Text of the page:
The news is out and one thing is clear: CMS is proposing significant changes across all focus areas for Medicare Advantage (MA) plans in the 2021 Advance Notice and 2021/2022 Proposed Rule. On top of that, CMS has announced that there will be no draft or final call letter this year. Instead, items typically released in the call letter will be provided through a combination of rulemaking (in the case of policy) and HPMS memos providing process instructions and other guidance.
With bid submissions on the horizon, these announcements must be top of mind for MA plans. Below are the key takeaways for product strategy leaders to prepare for 2021:
- In 2021, Medicare beneficiaries with ESRD will be able to enroll in MA plans. Also, organ acquisition costs for kidney transplants will be excluded from MA benchmarks, except for PACE organizations. Plans will need to account for this in the development of 2021 bids. In addition, plans will need to change enrollment forms, enrollment scripts and other materials that reference ESRD eligibility for 2021.
- In 2021, MA Part D (MAPD) and Prescription Drug Plans (PDPs) will be able to offer a second tier for specialty drugs with lower beneficiary cost sharing. This change allows plans to negotiate better deals with manufacturers in exchange for placing their drugs on the preferred tier. Plans will need to work closely with their Pharmacy Benefit Managers (PBMs) to understand if this will be offered and the types of drugs that will be on the list. Plans who extend this to their members have the opportunity to utilize it as a retention opportunity for current membership, as well as a sales opportunity.
- Plans will have more flexibility to include telehealth providers in certain specialty areas (e.g., psychiatry, neurology, and cardiology) and will be allowed a 10% reduction in the number of beneficiaries required to meet time and distance standards. This is especially important for rural areas. Plans that were not able to enter counties because of network issues in the past may want to revisit this for 2021.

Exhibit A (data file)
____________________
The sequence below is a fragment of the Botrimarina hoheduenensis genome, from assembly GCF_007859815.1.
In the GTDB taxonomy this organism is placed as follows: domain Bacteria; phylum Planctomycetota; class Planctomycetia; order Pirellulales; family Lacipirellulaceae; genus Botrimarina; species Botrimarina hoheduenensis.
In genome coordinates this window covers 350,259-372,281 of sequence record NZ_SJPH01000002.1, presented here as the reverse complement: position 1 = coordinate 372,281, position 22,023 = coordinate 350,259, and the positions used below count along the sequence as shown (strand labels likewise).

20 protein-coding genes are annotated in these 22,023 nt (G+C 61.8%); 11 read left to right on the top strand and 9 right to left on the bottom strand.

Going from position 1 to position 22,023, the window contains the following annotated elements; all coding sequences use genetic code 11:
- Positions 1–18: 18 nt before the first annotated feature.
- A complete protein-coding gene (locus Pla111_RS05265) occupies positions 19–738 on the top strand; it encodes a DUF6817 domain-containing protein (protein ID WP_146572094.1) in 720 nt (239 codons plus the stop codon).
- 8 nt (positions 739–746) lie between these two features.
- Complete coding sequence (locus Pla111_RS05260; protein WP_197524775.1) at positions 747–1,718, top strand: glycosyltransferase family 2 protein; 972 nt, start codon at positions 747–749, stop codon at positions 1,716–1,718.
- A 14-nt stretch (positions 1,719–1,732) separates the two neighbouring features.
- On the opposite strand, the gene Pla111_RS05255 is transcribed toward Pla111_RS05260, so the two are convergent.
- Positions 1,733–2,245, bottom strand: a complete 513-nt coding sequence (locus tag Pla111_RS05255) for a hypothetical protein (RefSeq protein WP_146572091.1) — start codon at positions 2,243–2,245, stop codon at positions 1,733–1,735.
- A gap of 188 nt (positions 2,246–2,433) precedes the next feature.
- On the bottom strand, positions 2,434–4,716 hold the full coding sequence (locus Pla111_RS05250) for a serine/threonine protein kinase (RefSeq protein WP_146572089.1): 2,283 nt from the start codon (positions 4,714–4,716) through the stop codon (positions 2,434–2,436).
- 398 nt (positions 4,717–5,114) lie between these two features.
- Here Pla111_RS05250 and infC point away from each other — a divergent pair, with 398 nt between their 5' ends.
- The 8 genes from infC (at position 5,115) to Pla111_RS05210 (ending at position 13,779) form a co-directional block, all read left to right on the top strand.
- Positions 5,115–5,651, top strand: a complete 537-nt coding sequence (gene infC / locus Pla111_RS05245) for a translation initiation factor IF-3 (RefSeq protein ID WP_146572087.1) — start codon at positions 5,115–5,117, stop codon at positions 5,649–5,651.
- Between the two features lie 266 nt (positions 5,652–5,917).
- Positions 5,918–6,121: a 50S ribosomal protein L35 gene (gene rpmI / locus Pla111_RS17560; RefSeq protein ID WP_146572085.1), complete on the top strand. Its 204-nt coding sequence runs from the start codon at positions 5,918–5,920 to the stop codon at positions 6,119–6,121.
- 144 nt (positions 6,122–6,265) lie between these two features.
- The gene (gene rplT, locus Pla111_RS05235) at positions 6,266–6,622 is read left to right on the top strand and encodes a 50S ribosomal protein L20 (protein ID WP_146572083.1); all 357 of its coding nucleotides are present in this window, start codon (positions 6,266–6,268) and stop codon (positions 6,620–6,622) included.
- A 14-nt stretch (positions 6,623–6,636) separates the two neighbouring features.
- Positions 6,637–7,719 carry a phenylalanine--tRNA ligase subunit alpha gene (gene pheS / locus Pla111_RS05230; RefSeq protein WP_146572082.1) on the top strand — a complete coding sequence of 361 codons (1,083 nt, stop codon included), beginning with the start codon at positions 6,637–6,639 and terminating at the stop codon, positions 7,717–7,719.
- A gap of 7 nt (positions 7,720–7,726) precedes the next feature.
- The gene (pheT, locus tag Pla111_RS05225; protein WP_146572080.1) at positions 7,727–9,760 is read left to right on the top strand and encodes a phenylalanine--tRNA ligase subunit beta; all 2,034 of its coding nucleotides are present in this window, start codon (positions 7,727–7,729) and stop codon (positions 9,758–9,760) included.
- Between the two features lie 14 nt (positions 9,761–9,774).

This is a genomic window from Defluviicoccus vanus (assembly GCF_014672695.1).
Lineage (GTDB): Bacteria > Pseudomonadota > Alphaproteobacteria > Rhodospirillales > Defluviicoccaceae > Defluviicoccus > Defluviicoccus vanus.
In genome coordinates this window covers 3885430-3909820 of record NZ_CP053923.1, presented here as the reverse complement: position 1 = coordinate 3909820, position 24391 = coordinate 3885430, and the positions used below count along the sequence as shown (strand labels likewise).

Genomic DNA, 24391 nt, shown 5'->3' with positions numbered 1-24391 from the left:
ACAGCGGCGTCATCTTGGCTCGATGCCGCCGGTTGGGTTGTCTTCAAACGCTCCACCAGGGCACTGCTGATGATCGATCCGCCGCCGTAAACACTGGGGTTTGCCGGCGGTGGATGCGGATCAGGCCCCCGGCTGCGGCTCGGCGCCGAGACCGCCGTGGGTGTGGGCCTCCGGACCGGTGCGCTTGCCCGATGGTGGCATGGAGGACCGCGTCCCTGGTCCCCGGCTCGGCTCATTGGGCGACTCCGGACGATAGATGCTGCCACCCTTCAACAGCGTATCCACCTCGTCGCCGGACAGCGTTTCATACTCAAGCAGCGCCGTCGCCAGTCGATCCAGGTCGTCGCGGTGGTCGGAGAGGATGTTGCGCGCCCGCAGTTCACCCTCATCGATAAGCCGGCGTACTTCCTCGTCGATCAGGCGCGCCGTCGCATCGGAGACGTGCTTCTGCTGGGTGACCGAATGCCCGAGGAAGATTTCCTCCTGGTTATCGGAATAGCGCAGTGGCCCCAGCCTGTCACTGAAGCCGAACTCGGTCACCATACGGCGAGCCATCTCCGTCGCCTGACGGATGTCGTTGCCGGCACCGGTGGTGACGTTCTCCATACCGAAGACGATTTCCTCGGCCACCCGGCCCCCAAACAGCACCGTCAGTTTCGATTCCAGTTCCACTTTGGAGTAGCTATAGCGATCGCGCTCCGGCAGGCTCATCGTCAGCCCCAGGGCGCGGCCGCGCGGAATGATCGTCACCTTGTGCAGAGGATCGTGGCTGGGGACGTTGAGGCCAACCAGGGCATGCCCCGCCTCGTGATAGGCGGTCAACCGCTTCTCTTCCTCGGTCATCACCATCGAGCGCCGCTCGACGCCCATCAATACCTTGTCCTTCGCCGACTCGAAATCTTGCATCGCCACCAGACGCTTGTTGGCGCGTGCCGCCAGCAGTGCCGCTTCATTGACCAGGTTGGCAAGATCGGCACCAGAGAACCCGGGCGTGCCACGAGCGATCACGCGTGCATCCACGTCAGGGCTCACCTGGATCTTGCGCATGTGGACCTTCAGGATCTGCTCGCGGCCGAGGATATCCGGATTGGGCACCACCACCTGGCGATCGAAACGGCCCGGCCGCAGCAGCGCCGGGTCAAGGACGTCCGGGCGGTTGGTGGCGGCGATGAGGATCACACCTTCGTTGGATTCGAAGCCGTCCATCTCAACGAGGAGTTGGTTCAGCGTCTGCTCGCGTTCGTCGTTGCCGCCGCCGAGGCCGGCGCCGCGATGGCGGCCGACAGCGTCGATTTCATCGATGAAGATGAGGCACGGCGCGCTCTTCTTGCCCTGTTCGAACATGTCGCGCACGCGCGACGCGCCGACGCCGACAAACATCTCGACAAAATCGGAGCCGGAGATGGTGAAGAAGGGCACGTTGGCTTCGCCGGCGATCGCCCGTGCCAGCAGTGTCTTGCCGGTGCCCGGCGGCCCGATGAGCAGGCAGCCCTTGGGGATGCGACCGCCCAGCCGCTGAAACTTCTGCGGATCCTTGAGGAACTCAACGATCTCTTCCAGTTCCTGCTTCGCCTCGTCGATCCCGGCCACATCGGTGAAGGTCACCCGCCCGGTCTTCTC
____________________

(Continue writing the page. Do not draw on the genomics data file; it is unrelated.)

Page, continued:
- CMS is clarifying and codifying its previous guidance on supplemental benefits. For Special Supplemental Benefits for the Chronically Ill (SSBCI), there is a minor clarification to expand the chronic conditions for which SSBCI may be offered. Hopefully, CMS will release this guidance soon.
- CMS is not a fan of D-SNP look alike for many reasons. For plans where either the bid or actual enrollment exceeds 80% of members entitled to medical assistance, CMS proposes to not enter or non-renew the plan’s contract. (Where threshold exceeds 80%, members could be transitioned to a D-SNP offered by the organization.) If you don’t currently have a D-SNP, this could be a loss of membership. Plans who compete against these D-SNP look alike plans may see an increase in membership this year.
With the February enrollment data officially released, look out for another article next week on the results of the Annual Enrollment Period (AEP). And, join us on March 4th for an exclusive webinar on the Supplemental Benefits Trends to Address in 2021. In that webinar, Jeff Fox and Diane Hollie will highlight what we are seeing in the market that may influence your benefit and product decisions for 2021. Click here to register.
If you need help navigating the product and benefit design implications of CMS’ recently released policies, contact Diane Hollie at email@example.com.